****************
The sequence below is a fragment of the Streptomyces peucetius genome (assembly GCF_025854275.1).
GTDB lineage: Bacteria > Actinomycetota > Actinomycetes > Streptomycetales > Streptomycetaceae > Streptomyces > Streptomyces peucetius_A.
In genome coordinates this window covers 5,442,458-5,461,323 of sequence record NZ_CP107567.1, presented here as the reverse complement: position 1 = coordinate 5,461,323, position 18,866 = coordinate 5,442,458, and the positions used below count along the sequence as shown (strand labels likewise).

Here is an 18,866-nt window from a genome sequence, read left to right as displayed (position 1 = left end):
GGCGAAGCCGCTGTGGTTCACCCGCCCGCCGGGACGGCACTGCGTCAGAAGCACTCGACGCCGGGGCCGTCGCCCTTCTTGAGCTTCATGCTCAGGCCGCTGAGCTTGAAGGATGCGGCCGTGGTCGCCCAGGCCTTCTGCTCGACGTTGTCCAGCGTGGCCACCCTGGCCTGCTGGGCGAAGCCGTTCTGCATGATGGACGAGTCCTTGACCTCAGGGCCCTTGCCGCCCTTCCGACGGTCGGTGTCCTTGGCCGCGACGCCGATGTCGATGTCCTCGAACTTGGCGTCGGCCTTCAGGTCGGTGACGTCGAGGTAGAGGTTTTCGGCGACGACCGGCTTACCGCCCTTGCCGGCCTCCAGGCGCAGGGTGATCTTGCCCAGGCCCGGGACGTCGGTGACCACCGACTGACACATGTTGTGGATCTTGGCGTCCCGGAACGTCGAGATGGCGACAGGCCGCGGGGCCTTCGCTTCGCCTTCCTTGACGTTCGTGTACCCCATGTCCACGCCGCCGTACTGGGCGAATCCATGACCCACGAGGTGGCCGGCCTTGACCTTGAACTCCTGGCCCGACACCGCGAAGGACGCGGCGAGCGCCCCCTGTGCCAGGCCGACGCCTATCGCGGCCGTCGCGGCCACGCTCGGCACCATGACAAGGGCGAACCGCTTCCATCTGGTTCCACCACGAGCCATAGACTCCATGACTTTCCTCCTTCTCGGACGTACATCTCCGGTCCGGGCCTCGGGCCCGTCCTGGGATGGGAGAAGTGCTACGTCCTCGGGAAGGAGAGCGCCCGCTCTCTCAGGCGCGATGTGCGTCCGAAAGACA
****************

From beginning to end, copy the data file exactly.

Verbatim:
The sequence below is a fragment of the Streptomyces peucetius genome (assembly GCF_025854275.1).
GTDB lineage: Bacteria > Actinomycetota > Actinomycetes > Streptomycetales > Streptomycetaceae > Streptomyces > Streptomyces peucetius_A.
In genome coordinates this window covers 5,442,458-5,461,323 of sequence record NZ_CP107567.1, presented here as the reverse complement: position 1 = coordinate 5,461,323, position 18,866 = coordinate 5,442,458, and the positions used below count along the sequence as shown (strand labels likewise).

Here is an 18,866-nt window from a genome sequence, read left to right as displayed (position 1 = left end):
GGCGAAGCCGCTGTGGTTCACCCGCCCGCCGGGACGGCACTGCGTCAGAAGCACTCGACGCCGGGGCCGTCGCCCTTCTTGAGCTTCATGCTCAGGCCGCTGAGCTTGAAGGATGCGGCCGTGGTCGCCCAGGCCTTCTGCTCGACGTTGTCCAGCGTGGCCACCCTGGCCTGCTGGGCGAAGCCGTTCTGCATGATGGACGAGTCCTTGACCTCAGGGCCCTTGCCGCCCTTCCGACGGTCGGTGTCCTTGGCCGCGACGCCGATGTCGATGTCCTCGAACTTGGCGTCGGCCTTCAGGTCGGTGACGTCGAGGTAGAGGTTTTCGGCGACGACCGGCTTACCGCCCTTGCCGGCCTCCAGGCGCAGGGTGATCTTGCCCAGGCCCGGGACGTCGGTGACCACCGACTGACACATGTTGTGGATCTTGGCGTCCCGGAACGTCGAGATGGCGACAGGCCGCGGGGCCTTCGCTTCGCCTTCCTTGACGTTCGTGTACCCCATGTCCACGCCGCCGTACTGGGCGAATCCATGACCCACGAGGTGGCCGGCCTTGACCTTGAACTCCTGGCCCGACACCGCGAAGGACGCGGCGAGCGCCCCCTGTGCCAGGCCGACGCCTATCGCGGCCGTCGCGGCCACGCTCGGCACCATGACAAGGGCGAACCGCTTCCATCTGGTTCCACCACGAGCCATAGACTCCATGACTTTCCTCCTTCTCGGACGTACATCTCCGGTCCGGGCCTCGGGCCCGTCCTGGGATGGGAGAAGTGCTACGTCCTCGGGAAGGAGAGCGCCCGCTCTCTCAGGCGCGATGTGCGTCCGAAAGACA